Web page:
If we consider music supervisors, maybe it works the other way. Maybe somebody hears “Hambone Soup” and thinks, “Rockabilly’s just what I need, but not that particular song. I’ll go see what else this guy’s got in that genre.” When that supervisor gets to my site and sees there is no more rockabilly, but there is a variety of other genres represented, does he or she see that as a good thing, or a bad thing? I would hope that it’s seen as a good thing–if they like my writing and know they can find a variety of styles there, maybe they’ll view me as a valuable resource to cover a number of potential needs. Or…maybe not.

I haven’t figured out the right answer yet in either case. I guess the first step would be to get fans or supers interested in hearing my music in the first place. I haven’t even cleared that hurdle yet, so maybe I’m worrying too far down the road. Still, the question kind of nags me. I want people to enjoy my music and to find a comfortable place in my catalog, and there’s a constant worry that by providing all of those different styles, I’m making it nearly impossible for anyone to understand what it is I do exactly, and to latch onto a comfortable and predictable stream of output from me. But I can’t help it. I just haven’t been able to find a single musical niche and stick to writing and recording in that style.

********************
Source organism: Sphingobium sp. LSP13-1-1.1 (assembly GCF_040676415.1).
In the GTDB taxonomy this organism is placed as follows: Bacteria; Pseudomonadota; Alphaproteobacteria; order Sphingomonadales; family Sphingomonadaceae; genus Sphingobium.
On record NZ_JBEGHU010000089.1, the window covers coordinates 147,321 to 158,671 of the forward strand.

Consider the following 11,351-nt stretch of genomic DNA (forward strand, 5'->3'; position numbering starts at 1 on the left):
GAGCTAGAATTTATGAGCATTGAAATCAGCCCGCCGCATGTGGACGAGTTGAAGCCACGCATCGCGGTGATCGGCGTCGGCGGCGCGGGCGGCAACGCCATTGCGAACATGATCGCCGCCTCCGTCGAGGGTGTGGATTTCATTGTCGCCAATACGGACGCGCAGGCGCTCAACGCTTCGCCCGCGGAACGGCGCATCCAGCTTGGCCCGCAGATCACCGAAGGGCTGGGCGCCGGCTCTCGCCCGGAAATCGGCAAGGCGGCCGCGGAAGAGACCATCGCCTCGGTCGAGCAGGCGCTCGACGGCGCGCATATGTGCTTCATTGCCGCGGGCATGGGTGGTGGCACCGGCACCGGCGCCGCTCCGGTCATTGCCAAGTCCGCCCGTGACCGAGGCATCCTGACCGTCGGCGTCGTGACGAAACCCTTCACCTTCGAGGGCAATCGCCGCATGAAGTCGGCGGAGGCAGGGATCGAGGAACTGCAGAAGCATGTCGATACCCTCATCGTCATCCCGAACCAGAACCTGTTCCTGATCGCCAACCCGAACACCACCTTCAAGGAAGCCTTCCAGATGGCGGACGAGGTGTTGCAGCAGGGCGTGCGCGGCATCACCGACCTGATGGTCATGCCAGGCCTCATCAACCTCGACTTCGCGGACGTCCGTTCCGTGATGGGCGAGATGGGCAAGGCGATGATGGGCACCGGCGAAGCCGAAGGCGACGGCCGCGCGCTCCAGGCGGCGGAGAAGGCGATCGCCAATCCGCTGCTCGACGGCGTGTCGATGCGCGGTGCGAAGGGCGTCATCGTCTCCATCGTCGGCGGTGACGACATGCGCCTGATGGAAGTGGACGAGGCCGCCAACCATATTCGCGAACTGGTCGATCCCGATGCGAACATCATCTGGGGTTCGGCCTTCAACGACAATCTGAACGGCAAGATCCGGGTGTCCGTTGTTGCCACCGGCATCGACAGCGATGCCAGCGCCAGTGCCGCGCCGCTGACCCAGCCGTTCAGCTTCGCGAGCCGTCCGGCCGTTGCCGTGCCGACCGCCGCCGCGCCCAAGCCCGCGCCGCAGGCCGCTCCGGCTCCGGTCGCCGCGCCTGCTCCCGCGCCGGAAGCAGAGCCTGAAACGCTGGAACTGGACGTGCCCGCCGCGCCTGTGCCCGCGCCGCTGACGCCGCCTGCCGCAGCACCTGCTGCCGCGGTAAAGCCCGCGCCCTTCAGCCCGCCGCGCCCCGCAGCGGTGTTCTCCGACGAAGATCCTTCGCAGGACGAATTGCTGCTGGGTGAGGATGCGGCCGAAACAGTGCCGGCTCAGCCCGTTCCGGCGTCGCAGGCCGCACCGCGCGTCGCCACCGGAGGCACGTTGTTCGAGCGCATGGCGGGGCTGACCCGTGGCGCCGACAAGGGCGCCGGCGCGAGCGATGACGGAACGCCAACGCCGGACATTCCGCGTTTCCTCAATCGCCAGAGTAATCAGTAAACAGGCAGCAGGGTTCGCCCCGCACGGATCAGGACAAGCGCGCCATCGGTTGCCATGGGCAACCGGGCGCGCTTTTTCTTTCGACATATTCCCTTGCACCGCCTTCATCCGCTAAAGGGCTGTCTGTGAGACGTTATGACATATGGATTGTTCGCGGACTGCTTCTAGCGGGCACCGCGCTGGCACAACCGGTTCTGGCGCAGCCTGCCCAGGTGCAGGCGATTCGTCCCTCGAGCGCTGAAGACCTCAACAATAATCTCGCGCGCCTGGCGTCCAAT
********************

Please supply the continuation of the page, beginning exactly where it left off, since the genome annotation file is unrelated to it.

I’m going to try to find the answers to these questions somehow. When I start getting some clarity on the issue–if I can get some clarity–I’ll report what I find here on this website. And then, based on what I find out, perhaps I can either bring focus to my catalog or continue with the present diversity. But in the end, I can’t actually say for sure whether or not finding the answer will make any difference for me personally. I tend to believe that once a jack of all trades, always a jack of all trades. I can’t honestly conceive of a future where I pick one genre and stick to it. But maybe there’s a compromise. Maybe I can continue to write in a variety of genres. After all, what comes out when inspiration strikes is what comes out. But I could get more disciplined about what I choose to record. Maybe I should just buckle down and focus on getting that rockabilly album done. Or maybe I should zero in on my 10 or so delta blues styled songs and get those recorded. In other words, I could still write with diversity, but record in a more focused manner. That’s something to think about.

I’d love to hear whether you have had this same argument with yourself, and if so, whether you’ve solved it or still struggle with it. And if, as a fan, you have any opinion on what you want to see and hear when you dig more deeply into the catalog of an artist who has recorded a song you like, please share your insight. The same goes for you if you’re a music supervisor. What do you want hear when you dig deeper? What’s important to you when you’re finding out more about an artist?